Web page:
Of a "protective notice of appeal":

Crocs also argues that Mojave failed to file a notice of appeal from the Board’s decision. Mojave could not file a notice of appeal because it had not been added as a party by the Board to the inter partes reexamination proceeding. Under Nevada law, however, U.S.A. Dawgs retained the ability to file a protective notice of appeal12 and did so on November 8, 2019. That was sufficient to confer jurisdiction on this court. Other courts have apparently reached similar conclusions. See, e.g., Barger v. City of Cartersville, 348 F.3d 1289, 1291–93 (11th Cir. 2003) (determining that the notice of appeal filed by transferor was sufficient), overruled on other grounds by Slater v. U.S. Steel Corp., 871 F.3d 1174 (11th Cir. 2017); ELCA Enters., Inc. v. Sisco Equipment Rental & Sales, Inc., 53 F.3d 186, 190–91 (8th Cir. 1995) (permitting party denied substitution before the district court to appeal despite transferring all interest in lawsuit).

Tuesday, April 20, 2021

Hard for poor people to get vaccinated in New Jersey

One IPBiz reader asked why IPBiz keeps mentioning the absence of Covid vaccine appointments at CVS. There are several reasons.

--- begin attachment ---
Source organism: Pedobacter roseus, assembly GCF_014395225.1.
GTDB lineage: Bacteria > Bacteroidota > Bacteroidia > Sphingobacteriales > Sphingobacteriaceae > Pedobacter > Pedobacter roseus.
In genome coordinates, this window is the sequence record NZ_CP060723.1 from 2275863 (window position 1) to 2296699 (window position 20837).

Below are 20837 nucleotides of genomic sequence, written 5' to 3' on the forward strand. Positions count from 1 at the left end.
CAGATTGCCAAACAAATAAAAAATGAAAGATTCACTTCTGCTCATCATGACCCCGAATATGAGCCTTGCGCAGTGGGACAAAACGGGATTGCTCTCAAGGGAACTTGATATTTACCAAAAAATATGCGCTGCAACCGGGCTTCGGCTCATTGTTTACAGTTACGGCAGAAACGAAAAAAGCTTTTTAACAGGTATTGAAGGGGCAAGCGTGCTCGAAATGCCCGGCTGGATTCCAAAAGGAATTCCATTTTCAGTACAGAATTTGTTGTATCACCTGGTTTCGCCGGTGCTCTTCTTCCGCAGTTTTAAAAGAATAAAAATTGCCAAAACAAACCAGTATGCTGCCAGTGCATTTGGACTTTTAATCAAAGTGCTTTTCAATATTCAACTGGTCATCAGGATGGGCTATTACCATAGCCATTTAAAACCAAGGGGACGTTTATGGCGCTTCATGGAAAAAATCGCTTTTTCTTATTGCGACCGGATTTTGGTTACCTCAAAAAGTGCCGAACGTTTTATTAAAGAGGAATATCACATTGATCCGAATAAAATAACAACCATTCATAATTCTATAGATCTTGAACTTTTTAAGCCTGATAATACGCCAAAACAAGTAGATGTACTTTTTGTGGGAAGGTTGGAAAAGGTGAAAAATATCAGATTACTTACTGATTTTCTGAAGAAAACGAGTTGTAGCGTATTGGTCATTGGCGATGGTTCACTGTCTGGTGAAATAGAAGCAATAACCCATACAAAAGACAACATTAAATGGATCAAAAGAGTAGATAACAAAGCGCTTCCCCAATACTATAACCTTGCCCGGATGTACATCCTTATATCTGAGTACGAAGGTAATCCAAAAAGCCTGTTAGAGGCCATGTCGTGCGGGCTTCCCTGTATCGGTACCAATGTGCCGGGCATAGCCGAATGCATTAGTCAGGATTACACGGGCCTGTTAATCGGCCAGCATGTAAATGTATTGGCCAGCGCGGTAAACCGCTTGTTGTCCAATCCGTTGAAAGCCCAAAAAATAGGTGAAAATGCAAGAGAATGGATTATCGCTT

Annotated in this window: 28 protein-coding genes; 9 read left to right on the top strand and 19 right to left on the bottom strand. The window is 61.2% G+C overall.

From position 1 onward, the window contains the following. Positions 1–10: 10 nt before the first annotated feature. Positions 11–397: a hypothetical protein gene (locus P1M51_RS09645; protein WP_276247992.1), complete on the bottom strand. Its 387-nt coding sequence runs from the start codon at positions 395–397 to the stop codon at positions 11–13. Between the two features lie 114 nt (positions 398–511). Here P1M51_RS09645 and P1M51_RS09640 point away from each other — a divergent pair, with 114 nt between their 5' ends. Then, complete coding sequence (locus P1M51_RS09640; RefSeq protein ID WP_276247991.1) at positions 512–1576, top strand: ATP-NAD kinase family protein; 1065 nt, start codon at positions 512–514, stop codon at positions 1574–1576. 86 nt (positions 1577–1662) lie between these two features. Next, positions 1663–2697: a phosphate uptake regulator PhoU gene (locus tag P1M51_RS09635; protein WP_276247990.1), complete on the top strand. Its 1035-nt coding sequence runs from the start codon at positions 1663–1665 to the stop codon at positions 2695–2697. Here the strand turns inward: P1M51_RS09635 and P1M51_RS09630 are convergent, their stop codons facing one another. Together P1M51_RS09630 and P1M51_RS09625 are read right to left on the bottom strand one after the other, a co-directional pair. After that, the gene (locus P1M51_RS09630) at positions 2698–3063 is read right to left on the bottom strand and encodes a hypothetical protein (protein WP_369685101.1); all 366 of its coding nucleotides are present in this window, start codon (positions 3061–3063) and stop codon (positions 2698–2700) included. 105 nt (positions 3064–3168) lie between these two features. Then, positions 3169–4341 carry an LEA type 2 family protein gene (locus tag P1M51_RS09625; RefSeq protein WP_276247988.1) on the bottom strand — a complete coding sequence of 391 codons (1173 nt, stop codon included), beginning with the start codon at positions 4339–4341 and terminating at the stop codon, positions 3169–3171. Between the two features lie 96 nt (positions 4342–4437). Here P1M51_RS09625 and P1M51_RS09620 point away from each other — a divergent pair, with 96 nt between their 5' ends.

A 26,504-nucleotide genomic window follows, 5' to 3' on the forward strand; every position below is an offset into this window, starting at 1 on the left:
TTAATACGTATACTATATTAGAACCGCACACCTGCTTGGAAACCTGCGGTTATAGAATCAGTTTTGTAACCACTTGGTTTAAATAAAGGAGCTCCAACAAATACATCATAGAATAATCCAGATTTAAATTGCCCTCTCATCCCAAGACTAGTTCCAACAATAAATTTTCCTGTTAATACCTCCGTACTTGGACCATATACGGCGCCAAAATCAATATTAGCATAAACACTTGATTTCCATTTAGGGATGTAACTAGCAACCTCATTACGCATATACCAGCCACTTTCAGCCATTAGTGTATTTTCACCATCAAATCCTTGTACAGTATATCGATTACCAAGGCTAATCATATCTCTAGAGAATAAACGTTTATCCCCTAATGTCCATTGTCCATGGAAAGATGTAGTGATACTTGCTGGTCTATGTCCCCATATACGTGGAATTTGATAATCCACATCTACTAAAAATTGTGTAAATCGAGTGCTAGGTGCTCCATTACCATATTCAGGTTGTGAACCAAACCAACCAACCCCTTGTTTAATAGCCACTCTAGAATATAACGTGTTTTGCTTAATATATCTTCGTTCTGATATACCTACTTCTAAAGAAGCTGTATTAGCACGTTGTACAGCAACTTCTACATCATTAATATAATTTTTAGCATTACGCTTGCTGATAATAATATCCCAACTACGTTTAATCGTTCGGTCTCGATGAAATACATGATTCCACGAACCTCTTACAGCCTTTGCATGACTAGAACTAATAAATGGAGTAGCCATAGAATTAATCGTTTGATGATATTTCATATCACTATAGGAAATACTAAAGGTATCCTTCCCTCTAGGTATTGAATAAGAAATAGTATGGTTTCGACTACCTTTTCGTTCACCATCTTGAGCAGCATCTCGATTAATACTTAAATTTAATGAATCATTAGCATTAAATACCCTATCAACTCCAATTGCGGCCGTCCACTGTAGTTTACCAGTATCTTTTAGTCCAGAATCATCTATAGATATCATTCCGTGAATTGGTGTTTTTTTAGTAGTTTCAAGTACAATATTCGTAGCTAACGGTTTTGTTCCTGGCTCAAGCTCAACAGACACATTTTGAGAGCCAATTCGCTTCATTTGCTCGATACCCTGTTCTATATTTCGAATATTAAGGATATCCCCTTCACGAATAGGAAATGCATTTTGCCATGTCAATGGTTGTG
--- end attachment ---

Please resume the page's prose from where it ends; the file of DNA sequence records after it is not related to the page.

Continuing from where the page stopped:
1. In the New Jersey system of vaccine registration, one had to register at more than one hundred different sites. There is no central system that allows one to look for the closest vaccination site and book an appointment there. At an earlier time, the "official" New Jersey system only covered about 8% of the sites, and one still had to deal with the individual site (among the 8%) to get an appointment.

2. In theory, the CVS system, which in principle allowed vaccinations at many, geographically separated, sites, was a good bet. One could get a VAX appointment "close to home." Governor Murphy praised the CVS system.

3. In practice, getting an appointment at a nearby CVS store proved illusory.

There is another problem. Without the availability of vaccination sites near population centers, poorer people could not get vaccinated. For example, in Somerset County, the main VAX site was at Raritan Valley Community College, which is located a distance from the population centers of Somerset County. Moreover, to get a VAX, one had to ARRIVE in a car, AND GET VACCINATED in a car. That is a problem for people without access to a car.

Some of the issues are covered in a Newark Star-Ledger article on 20 April 2021. Note that people without ready access to the internet (independently of whether they were, or were not, internet savvy) were at a big disadvantage.

Appellant Cerner loses at CAFC, failed to present its main argument to the Board

The CAFC decision in Cerner begins:

This is not the first time issues presented on appeal do not mirror directly those presented to the lower tribunal. Such is the case here. Because we conclude that the claim construction debate on which this appeal initially turns was never presented to the Patent Trial and Appeal Board (“Board”) and that the Board had substantial evidence to support its assessment of the prior art disclosure at issue, we affirm the Board’s patentability determination.